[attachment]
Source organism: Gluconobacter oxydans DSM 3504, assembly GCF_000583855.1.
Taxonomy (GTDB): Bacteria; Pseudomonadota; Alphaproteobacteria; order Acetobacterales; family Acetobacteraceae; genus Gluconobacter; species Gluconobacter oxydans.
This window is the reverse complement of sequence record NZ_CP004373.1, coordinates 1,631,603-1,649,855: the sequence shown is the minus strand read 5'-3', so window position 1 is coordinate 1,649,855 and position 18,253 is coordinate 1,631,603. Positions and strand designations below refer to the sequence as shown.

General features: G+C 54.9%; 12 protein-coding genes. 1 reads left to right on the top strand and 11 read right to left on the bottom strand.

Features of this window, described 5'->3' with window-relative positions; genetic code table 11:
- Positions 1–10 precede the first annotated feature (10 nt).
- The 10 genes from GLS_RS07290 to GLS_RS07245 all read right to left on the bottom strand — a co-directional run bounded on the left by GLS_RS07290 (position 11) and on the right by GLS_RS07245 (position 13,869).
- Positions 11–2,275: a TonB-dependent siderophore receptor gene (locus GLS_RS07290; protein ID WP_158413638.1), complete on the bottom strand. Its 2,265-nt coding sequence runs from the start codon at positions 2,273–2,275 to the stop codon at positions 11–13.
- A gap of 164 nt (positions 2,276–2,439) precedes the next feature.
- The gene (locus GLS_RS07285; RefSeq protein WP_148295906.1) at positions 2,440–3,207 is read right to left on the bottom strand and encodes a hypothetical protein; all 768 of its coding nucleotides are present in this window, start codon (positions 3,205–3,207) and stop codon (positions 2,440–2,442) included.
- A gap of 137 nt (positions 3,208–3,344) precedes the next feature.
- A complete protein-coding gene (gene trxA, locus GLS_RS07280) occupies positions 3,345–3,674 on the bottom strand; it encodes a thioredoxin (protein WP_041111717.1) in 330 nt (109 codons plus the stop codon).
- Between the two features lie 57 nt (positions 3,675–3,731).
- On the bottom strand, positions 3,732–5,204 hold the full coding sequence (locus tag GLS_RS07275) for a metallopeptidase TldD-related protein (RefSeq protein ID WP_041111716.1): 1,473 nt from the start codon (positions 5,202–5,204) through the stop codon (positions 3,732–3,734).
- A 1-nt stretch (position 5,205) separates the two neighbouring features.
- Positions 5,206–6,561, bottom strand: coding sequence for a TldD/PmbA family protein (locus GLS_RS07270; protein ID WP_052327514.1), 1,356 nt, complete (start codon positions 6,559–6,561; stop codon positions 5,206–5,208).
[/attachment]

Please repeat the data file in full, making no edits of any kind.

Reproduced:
Source organism: Gluconobacter oxydans DSM 3504, assembly GCF_000583855.1.
Taxonomy (GTDB): Bacteria; Pseudomonadota; Alphaproteobacteria; order Acetobacterales; family Acetobacteraceae; genus Gluconobacter; species Gluconobacter oxydans.
This window is the reverse complement of sequence record NZ_CP004373.1, coordinates 1,631,603-1,649,855: the sequence shown is the minus strand read 5'-3', so window position 1 is coordinate 1,649,855 and position 18,253 is coordinate 1,631,603. Positions and strand designations below refer to the sequence as shown.

General features: G+C 54.9%; 12 protein-coding genes. 1 reads left to right on the top strand and 11 read right to left on the bottom strand.

Features of this window, described 5'->3' with window-relative positions; genetic code table 11:
- Positions 1–10 precede the first annotated feature (10 nt).
- The 10 genes from GLS_RS07290 to GLS_RS07245 all read right to left on the bottom strand — a co-directional run bounded on the left by GLS_RS07290 (position 11) and on the right by GLS_RS07245 (position 13,869).
- Positions 11–2,275: a TonB-dependent siderophore receptor gene (locus GLS_RS07290; protein ID WP_158413638.1), complete on the bottom strand. Its 2,265-nt coding sequence runs from the start codon at positions 2,273–2,275 to the stop codon at positions 11–13.
- A gap of 164 nt (positions 2,276–2,439) precedes the next feature.
- The gene (locus GLS_RS07285; RefSeq protein WP_148295906.1) at positions 2,440–3,207 is read right to left on the bottom strand and encodes a hypothetical protein; all 768 of its coding nucleotides are present in this window, start codon (positions 3,205–3,207) and stop codon (positions 2,440–2,442) included.
- A gap of 137 nt (positions 3,208–3,344) precedes the next feature.
- A complete protein-coding gene (gene trxA, locus GLS_RS07280) occupies positions 3,345–3,674 on the bottom strand; it encodes a thioredoxin (protein WP_041111717.1) in 330 nt (109 codons plus the stop codon).
- Between the two features lie 57 nt (positions 3,675–3,731).
- On the bottom strand, positions 3,732–5,204 hold the full coding sequence (locus tag GLS_RS07275) for a metallopeptidase TldD-related protein (RefSeq protein ID WP_041111716.1): 1,473 nt from the start codon (positions 5,202–5,204) through the stop codon (positions 3,732–3,734).
- A 1-nt stretch (position 5,205) separates the two neighbouring features.
- Positions 5,206–6,561, bottom strand: coding sequence for a TldD/PmbA family protein (locus GLS_RS07270; protein ID WP_052327514.1), 1,356 nt, complete (start codon positions 6,559–6,561; stop codon positions 5,206–5,208).